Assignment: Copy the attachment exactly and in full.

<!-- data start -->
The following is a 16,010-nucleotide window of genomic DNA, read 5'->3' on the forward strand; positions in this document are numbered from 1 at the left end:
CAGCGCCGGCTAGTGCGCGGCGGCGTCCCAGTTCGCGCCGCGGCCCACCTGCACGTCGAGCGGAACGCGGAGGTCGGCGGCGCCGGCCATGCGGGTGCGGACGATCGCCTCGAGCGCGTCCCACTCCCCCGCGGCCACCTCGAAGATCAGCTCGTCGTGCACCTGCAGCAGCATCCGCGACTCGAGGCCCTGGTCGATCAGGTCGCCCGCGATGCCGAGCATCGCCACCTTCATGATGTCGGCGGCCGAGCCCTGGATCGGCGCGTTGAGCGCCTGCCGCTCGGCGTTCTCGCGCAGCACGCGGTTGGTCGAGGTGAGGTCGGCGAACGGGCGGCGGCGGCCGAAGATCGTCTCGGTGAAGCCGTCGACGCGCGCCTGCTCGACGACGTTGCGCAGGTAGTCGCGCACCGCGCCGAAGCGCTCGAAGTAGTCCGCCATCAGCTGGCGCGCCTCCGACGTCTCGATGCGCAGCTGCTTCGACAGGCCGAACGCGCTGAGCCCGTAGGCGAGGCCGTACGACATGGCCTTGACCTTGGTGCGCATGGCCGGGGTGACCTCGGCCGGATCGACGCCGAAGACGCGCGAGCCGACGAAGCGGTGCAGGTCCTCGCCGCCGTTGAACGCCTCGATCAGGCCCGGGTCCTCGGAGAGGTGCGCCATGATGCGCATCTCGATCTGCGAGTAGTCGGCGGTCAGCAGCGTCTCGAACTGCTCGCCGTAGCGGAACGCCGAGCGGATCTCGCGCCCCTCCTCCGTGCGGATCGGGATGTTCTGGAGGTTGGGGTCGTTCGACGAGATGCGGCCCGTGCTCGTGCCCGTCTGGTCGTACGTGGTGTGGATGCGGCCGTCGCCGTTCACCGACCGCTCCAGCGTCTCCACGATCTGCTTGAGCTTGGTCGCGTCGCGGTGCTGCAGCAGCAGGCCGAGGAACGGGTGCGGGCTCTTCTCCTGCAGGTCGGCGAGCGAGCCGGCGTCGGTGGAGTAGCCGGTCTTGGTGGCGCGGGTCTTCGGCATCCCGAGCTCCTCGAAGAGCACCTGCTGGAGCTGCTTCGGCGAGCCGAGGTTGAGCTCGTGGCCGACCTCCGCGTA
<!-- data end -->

The following is a 16,010-nucleotide window of genomic DNA, read 5'->3' on the forward strand; positions in this document are numbered from 1 at the left end:
CAGCGCCGGCTAGTGCGCGGCGGCGTCCCAGTTCGCGCCGCGGCCCACCTGCACGTCGAGCGGAACGCGGAGGTCGGCGGCGCCGGCCATGCGGGTGCGGACGATCGCCTCGAGCGCGTCCCACTCCCCCGCGGCCACCTCGAAGATCAGCTCGTCGTGCACCTGCAGCAGCATCCGCGACTCGAGGCCCTGGTCGATCAGGTCGCCCGCGATGCCGAGCATCGCCACCTTCATGATGTCGGCGGCCGAGCCCTGGATCGGCGCGTTGAGCGCCTGCCGCTCGGCGTTCTCGCGCAGCACGCGGTTGGTCGAGGTGAGGTCGGCGAACGGGCGGCGGCGGCCGAAGATCGTCTCGGTGAAGCCGTCGACGCGCGCCTGCTCGACGACGTTGCGCAGGTAGTCGCGCACCGCGCCGAAGCGCTCGAAGTAGTCCGCCATCAGCTGGCGCGCCTCCGACGTCTCGATGCGCAGCTGCTTCGACAGGCCGAACGCGCTGAGCCCGTAGGCGAGGCCGTACGACATGGCCTTGACCTTGGTGCGCATGGCCGGGGTGACCTCGGCCGGATCGACGCCGAAGACGCGCGAGCCGACGAAGCGGTGCAGGTCCTCGCCGCCGTTGAACGCCTCGATCAGGCCCGGGTCCTCGGAGAGGTGCGCCATGATGCGCATCTCGATCTGCGAGTAGTCGGCGGTCAGCAGCGTCTCGAACTGCTCGCCGTAGCGGAACGCCGAGCGGATCTCGCGCCCCTCCTCCGTGCGGATCGGGATGTTCTGGAGGTTGGGGTCGTTCGACGAGATGCGGCCCGTGCTCGTGCCCGTCTGGTCGTACGTGGTGTGGATGCGGCCGTCGCCGTTCACCGACCGCTCCAGCGTCTCCACGATCTGCTTGAGCTTGGTCGCGTCGCGGTGCTGCAGCAGCAGGCCGAGGAACGGGTGCGGGCTCTTCTCCTGCAGGTCGGCGAGCGAGCCGGCGTCGGTGGAGTAGCCGGTCTTGGTGGCGCGGGTCTTCGGCATCCCGAGCTCCTCGAAGAGCACCTGCTGGAGCTGCTTCGGCGAGCCGAGGTTGAGCTCGTGGCCGACCTCCGCGTA